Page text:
Acute mastitis occurs occasionally in lactating mares, most commonly in the drying-off period, in one or both glands. Streptococcus zooepidemicus is the most frequent pathogen, but S equi , S equisimilis , S agalactiae , and S viridans are also found. A variety of gram-negative bacteria has also been reported. Marked painful swelling of the affected gland and adjacent tissues develops, and the secretion is often seroflocculent. Fever and depression may be present. The mare may walk stiffly or stand with hindlegs apart due to the discomfort.
    Treatment is similar to that in cows, but when intramammary infusions are used, they should be inserted separately into both orifices of the teat. Systemic therapy has been suggested to include trimethoprim-sulfonamide (based on 5 mg/kg of trimethoprim, PO, bid) or a combination of penicillin (20,000 IU/kg, IM, bid) and gentamicin sulfate (2 mg/kg, IV, tid). Therapy should be continued on the basis of culture and antibacterial sensitivity testing. Without prompt treatment, abscessation or induration of the gland can occur. Little is known about the frequency and persistence of subclinical intramammary infections in mares.

    From that description, I would try the injected Penicillin along with Gentamicin IV since the oral antibiotics didn't work. It says to keep giving it until the cultures are clear.
  8. pips&peeps

    pips&peeps There is no "I" in Ameraucana

    Jan 18, 2008
    Newman Lake, WA
    Any possibility of this being cancer. My dog had it in several teats and lost her life to it.
  9. mekasmom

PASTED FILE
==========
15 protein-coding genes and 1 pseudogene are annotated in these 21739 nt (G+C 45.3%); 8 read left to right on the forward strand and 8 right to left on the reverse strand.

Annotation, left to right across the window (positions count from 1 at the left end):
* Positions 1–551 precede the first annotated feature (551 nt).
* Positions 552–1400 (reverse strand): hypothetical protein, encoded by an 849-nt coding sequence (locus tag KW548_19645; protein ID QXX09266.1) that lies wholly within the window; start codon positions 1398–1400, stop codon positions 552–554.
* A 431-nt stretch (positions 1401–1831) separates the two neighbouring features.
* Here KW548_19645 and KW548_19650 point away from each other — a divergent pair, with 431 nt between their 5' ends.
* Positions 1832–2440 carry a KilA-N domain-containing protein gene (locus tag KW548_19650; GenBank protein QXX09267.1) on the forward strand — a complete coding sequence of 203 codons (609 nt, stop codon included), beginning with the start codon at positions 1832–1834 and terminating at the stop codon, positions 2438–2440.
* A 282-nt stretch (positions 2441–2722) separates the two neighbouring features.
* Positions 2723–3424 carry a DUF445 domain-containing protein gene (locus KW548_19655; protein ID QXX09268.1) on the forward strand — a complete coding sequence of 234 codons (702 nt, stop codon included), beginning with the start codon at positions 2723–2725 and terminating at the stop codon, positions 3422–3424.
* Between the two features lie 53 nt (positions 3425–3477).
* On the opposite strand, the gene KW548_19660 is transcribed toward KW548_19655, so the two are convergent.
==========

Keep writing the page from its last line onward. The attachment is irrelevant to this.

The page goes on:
mekasmom Songster

    Dec 9, 2008
    One more thing..... Did you actually have this cultured? If not you want to do that. At this age, it might not be mastitis. It could be breast cancer with a lesion. I mean, mastitis would be more common, but she is 18, so anything is possible. At least have it cultured to make sure it is bacterial.

    I see someone else already suggested that. Sorry to repeat the concern.
    Last edited: Jun 9, 2010
  10. My mare was also on BUTE (oral) along with the penicillin.

    • Trauma to udder – causing an open wound allowing infection to spread (e.g. kick from horse, insect bites)
    • Dirty Bedding can contaminate the open wound
    • The mare may be more susceptible to infection
    • Oestrogen levels can affect the prevalence of mastitis
    • Excess oestrogen enlarges the mammary glands and produces milk when no there is no viable pregnancy


    - Pathogen causing the equine mastitis must be determined in order to treat with antibiotics.

    - Many pathogens can be responsible so a broad spectrum antibiotic is given. Previously penicillin was the only one given.

    - The teats must be hand milked frequently to reduce the swelling and pressure.

    - Hot packs and non-steroidal anti-inflammatory medications may also help reduce the pain and swelling.

    - With antibiotics mastitis is easily treatable in horses, the course of treatment must be completed or there is danger of a relapse.

    - If prompt action is taken, the infection could be reduced to normal within a week.

    - Permanent damage is unlikely if correct treatment is administered.

BackYard Chickens is proudly sponsored by: